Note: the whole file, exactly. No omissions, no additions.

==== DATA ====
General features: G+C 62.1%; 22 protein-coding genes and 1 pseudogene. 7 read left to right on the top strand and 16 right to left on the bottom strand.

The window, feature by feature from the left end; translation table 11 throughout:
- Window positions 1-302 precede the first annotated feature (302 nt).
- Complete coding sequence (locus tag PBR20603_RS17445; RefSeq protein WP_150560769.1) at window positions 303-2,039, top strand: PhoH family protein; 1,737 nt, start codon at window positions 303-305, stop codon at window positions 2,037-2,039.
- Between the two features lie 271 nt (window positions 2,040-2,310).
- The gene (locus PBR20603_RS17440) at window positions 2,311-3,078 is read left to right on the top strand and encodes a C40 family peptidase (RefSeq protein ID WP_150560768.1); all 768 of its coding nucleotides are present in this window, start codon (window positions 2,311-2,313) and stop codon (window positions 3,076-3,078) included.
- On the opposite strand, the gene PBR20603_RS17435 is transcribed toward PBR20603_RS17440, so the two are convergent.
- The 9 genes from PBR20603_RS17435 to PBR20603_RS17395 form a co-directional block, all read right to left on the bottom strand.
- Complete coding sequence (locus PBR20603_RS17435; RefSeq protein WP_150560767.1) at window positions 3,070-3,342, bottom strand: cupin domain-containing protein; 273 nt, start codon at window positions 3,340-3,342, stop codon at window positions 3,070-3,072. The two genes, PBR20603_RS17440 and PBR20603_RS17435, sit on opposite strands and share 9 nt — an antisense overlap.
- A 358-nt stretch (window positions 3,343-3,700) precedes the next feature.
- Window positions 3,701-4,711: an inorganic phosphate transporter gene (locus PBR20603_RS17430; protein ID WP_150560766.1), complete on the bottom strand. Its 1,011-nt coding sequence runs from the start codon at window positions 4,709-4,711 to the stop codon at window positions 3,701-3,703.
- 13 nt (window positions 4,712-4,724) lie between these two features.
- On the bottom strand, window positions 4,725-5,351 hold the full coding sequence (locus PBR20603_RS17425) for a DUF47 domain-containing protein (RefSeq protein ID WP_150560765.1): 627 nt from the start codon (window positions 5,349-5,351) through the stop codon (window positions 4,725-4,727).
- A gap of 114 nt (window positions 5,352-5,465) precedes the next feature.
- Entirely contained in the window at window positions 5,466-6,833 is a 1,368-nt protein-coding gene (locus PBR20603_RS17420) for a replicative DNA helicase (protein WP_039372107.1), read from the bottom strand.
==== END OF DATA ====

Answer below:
General features: G+C 62.1%; 22 protein-coding genes and 1 pseudogene. 7 read left to right on the top strand and 16 right to left on the bottom strand.

The window, feature by feature from the left end; translation table 11 throughout:
- Window positions 1-302 precede the first annotated feature (302 nt).
- Complete coding sequence (locus tag PBR20603_RS17445; RefSeq protein WP_150560769.1) at window positions 303-2,039, top strand: PhoH family protein; 1,737 nt, start codon at window positions 303-305, stop codon at window positions 2,037-2,039.
- Between the two features lie 271 nt (window positions 2,040-2,310).
- The gene (locus PBR20603_RS17440) at window positions 2,311-3,078 is read left to right on the top strand and encodes a C40 family peptidase (RefSeq protein ID WP_150560768.1); all 768 of its coding nucleotides are present in this window, start codon (window positions 2,311-2,313) and stop codon (window positions 3,076-3,078) included.
- On the opposite strand, the gene PBR20603_RS17435 is transcribed toward PBR20603_RS17440, so the two are convergent.
- The 9 genes from PBR20603_RS17435 to PBR20603_RS17395 form a co-directional block, all read right to left on the bottom strand.
- Complete coding sequence (locus PBR20603_RS17435; RefSeq protein WP_150560767.1) at window positions 3,070-3,342, bottom strand: cupin domain-containing protein; 273 nt, start codon at window positions 3,340-3,342, stop codon at window positions 3,070-3,072. The two genes, PBR20603_RS17440 and PBR20603_RS17435, sit on opposite strands and share 9 nt — an antisense overlap.
- A 358-nt stretch (window positions 3,343-3,700) precedes the next feature.
- Window positions 3,701-4,711: an inorganic phosphate transporter gene (locus PBR20603_RS17430; protein ID WP_150560766.1), complete on the bottom strand. Its 1,011-nt coding sequence runs from the start codon at window positions 4,709-4,711 to the stop codon at window positions 3,701-3,703.
- 13 nt (window positions 4,712-4,724) lie between these two features.
- On the bottom strand, window positions 4,725-5,351 hold the full coding sequence (locus PBR20603_RS17425) for a DUF47 domain-containing protein (RefSeq protein ID WP_150560765.1): 627 nt from the start codon (window positions 5,349-5,351) through the stop codon (window positions 4,725-4,727).
- A gap of 114 nt (window positions 5,352-5,465) precedes the next feature.
- Entirely contained in the window at window positions 5,466-6,833 is a 1,368-nt protein-coding gene (locus PBR20603_RS17420) for a replicative DNA helicase (protein WP_039372107.1), read from the bottom strand.